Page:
Casimir invariants

For some time I have wanted to learn about the concept of Casimir invariants and I was not very satisfied with the information I found. Now I have made new efforts to learn about this topic and I will record some of what I learned here. Let g be a finite-dimensional Lie algebra and let G be the corresponding connected and simply connected Lie group.The Lie algebra g can be identified with T_e G, the tangent space to G at the identity. There is a one-to-one correspondence between elements of this tangent space and left-invariant vector fields on G. Let S(g) be the algebra of symmetric tensors over g. Let U(g) denote the associative algebra which is the quotient of S(g) by elements of the form x\otimes y-y\otimes x-[x,y]. This is called the universal enveloping algebra of g. There is a natural embedding i of g into U(g) and it is a Lie algebra homomorphism into L(U(g)), the Lie algebra obtained from U(g) by using the commutator to define a Lie bracket. Given an associative algebra A and a Lie algebra homomorphism \phi from g to L(A) there exists an algebra homomorphism \psi from U(g) toA such that \phi=\psi\circ i. This is the universal property which appears in the name of the object. Here the fact has been used implicitly that A and L(A) can be identified as sets. An important example is given by a representation \rho of the Lie algebra g on a vector space V, which can be thought of a Lie algebra homomorphism from g to gl(V)=L(GL(V)).

A Casimir invariant, or Casimir element or Casimir operator of g is an element of the centre of U(g). What remains unclear to me is whether these three concepts are supposed to be equivalent, or just related. I am also not sure whether (in any of these cases) any element of the centre is allowed, or just a particular one or a particular type. One definition I have found is the following. Suppose that G semisimple. Then it has a Killing form K which is a non-degenerate bilinear form. Let X^i be a basis of g and let X_i be the basis of one-forms associated to it via K. (I.e. for any vector Y we have X_i(Y)=K(X^i,Y). Then the Casimir invariant is defined to be the element of U(g) given by C=\sum _i X^i X_i. This is independent of the basis chosen. Since K is an invariant bilinear form it follows that C commutes with all elements of g and in fact lies in the centre of U(g). As a consequence of the universal property it is possible to define an object \rho (C). This is an operator on V which commutes with all elements of the image of \rho. If the representation is irreducible then this implies that \rho(C) is a multiple of the identity. The factor of proportionality is a real number which is an invariant of the representation.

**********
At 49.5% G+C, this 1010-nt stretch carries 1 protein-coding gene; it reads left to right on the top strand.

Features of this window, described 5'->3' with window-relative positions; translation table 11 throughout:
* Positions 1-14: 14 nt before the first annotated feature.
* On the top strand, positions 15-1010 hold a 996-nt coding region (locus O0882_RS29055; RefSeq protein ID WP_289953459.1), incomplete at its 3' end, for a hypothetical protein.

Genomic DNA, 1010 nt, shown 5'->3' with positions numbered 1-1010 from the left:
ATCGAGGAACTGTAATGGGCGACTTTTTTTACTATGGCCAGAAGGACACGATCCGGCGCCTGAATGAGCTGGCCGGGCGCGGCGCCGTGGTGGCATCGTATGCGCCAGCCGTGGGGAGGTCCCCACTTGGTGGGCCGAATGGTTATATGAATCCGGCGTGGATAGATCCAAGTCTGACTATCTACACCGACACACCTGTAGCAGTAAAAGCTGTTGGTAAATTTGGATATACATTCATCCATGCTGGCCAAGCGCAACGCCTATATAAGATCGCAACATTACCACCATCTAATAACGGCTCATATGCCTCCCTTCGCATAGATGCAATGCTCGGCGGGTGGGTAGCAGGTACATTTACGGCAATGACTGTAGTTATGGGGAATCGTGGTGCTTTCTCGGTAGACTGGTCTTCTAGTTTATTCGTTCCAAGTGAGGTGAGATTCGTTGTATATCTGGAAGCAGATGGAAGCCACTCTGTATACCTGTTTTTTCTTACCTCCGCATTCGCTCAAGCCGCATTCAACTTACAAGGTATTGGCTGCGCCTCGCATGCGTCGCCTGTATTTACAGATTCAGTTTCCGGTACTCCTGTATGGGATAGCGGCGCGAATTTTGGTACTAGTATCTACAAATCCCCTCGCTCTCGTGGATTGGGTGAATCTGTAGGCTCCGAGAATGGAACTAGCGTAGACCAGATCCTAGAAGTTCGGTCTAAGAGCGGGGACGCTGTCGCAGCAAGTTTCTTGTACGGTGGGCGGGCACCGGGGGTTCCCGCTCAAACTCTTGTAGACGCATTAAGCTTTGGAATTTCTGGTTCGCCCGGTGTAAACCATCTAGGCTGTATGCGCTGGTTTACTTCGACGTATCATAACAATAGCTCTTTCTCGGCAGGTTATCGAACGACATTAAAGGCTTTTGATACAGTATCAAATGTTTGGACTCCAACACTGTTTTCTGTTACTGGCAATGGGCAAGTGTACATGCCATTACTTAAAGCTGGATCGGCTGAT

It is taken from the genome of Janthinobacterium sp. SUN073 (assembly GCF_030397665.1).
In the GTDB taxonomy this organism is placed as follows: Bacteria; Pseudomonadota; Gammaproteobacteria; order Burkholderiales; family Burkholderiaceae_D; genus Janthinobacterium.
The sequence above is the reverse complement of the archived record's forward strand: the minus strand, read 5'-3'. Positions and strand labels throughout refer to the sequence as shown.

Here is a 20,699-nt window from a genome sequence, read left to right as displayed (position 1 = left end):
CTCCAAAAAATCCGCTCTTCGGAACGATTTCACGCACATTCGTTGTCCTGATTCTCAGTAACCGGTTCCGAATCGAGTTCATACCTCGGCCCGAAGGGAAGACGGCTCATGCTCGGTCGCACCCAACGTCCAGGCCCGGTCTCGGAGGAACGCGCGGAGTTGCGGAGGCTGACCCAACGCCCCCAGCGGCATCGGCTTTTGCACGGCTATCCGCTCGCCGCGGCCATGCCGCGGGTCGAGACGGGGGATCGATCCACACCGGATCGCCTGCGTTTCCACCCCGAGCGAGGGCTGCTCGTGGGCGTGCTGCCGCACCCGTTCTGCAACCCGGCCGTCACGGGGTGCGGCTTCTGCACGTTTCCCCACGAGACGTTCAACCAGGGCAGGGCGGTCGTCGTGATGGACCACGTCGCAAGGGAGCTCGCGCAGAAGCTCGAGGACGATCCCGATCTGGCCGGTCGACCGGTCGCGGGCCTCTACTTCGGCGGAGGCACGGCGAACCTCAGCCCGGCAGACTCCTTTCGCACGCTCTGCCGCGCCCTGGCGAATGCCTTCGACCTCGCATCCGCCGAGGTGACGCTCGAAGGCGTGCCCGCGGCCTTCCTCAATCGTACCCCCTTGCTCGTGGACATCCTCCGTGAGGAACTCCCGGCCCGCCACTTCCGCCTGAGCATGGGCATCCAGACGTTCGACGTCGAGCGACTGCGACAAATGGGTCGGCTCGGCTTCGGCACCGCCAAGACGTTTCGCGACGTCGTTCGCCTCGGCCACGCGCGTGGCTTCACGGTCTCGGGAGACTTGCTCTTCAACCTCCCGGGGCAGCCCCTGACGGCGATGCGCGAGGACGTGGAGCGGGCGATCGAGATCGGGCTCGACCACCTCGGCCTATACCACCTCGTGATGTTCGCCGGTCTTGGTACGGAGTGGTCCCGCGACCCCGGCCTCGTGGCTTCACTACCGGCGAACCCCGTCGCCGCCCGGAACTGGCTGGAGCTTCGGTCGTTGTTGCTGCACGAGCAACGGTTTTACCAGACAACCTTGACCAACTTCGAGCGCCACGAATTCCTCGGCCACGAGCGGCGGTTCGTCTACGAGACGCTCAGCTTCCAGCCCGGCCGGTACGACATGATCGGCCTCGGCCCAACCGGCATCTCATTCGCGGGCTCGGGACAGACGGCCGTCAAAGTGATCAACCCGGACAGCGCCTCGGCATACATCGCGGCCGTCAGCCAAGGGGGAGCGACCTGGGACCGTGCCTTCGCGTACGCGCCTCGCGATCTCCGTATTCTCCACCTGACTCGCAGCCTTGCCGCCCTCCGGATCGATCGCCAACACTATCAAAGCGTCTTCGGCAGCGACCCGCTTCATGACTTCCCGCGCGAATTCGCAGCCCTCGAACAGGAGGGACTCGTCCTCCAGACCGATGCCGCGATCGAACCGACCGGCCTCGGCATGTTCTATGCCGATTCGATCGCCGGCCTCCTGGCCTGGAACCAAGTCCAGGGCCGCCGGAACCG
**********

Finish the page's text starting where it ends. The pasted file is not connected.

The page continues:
There is a theorem on the structure of the centre of the universal enveloping algebra of a semisimple Lie algebra which is associated with the term ‘Harish-Chandra homomorphism’. It can be used to list the number of elements required to generate the centre and their orders as polynomials in basis vectors of the Lie algebra. The number of these generators is the rank of the algebra. For instance for SL(2,R) there is one generator of order two. For SU(3) there are generators of order two and three and the rank is two. The same will be true for SL(3,R) or SU(2,1). My aim at the moment is not to learn the abstract theory in depth but rather to understand enough to do some calculations for a specific application. I plan to say more about the application in a later post.


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